It’s a funny thing about walking in the winter; you can plan routes all you like but in the end it seems that it’s the weather that ultimately decides where you end up going! So it proved today. After a week of weather forecasts telling me that just about everywhere that was practical to go was due heavy rain, a window of opportunity opened up in
The official start to my walk would be
I parked at
I wandered down through the town centre passing Priory Meadows shopping centre and coming across a rather odd looking statue of a cricketer depicted hooking a shot behind. I say odd, because it looked rather an unnatural stance for a cricketer and I suspected that it was sculpted by someone who hasn’t actually played the game. It did remind me though that the shopping centre was once the central cricket ground, used occasionally by Sussex County Cricket Club as an out-ground. I suppose it was too much to ask that a town centre location like this could ever stay being a cricket ground forever, but I thought it very sad that it was replaced by something as mundane as a shopping centre. The last match was played here in 1989, against
Although the cricket ground is long gone, it was heartening to see that the Odeon cinema was still functioning and opposite was a small turret boasting the best burgers in town. I couldn’t help thinking that was quite a feat since there seemed to be standing room only inside for the server! I headed off towards the old town, by far the most interesting part of
I was pleasantly surprised at how easy the climb was, but then I have become used to South West Coast Path type cliffs which are rather more of a test! At the top by the upper station I lingered for a couple of minutes admiring the view back over the old town before trudging on. The wet weather that we had had over the preceding few days was certainly noticeable, with the grassy cliff tops of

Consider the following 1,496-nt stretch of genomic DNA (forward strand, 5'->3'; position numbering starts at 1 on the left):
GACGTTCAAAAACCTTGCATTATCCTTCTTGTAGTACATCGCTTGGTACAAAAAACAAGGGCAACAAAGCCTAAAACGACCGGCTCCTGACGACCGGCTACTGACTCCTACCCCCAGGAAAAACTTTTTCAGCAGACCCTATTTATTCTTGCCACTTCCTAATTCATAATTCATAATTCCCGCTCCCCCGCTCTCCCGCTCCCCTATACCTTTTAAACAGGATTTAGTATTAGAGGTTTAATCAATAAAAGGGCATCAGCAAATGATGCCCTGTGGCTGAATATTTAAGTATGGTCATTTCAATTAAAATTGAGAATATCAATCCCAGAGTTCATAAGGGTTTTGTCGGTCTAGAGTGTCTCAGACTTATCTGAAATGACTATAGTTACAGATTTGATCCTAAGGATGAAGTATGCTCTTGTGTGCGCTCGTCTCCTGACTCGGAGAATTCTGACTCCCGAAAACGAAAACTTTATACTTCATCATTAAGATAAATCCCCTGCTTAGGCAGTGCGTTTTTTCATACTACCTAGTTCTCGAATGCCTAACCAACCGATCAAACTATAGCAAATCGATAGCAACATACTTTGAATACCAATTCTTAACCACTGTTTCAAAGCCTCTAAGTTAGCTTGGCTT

Having walked the next few miles in reverse when I walked the Saxon Shore Way nearly six years ago (crikey – is it really that long ago?), I was more prepared for the ups and downs of the next few miles through the Park. First I dropped down into Ecclesbourne Glen, probably the most picturesque of the three Glens I would have to cross and yet the one I appreciated least on my last trip as it was so unexpected! Yet despite the usual rollercoaster type terrain associated with cliff walking this wasn’t nearly as challenging as I remembered (although it helped that I was fresher in this direction!). As I climbed up and out of the Glen the view back towards Hastings along the cliffline is impressive although I still have a hard time getting used to seeing cliffs in Sussex that are not chalk!
After the relative excitement of Ecclesbourne Glen, the next mile or so of walking is a bit dull if I’m honest although that may have had more to do with me trying to pick my way through the endless mud than any sleight on the countryside! I then came to Warren Glen, which wasn’t such a descent as the previous one, but was rather more wooded (which seemed to add to the mud!). By now though the sun was well and truly out and this seemed to give me an extra amount of energy, good enough to help me up on to the next cliff.
There was little ridge this time and I was soon descending once again, this time down into Fairlight Glen, the last of the three. From here I knew that the final ascent would be the last major climb of the day and although it wasn’t that hard I was nonetheless quite relieved to get all the climbing out of the way nice and quickly. At the top of Firehills, the intriguingly named hill above Fairlight, I paused to watch the rather hypnotic spinning of the radar station, which still operates here. I think it is a coastguard station still, although the houses next to it should confirm its original use for they are coastguard style through and through!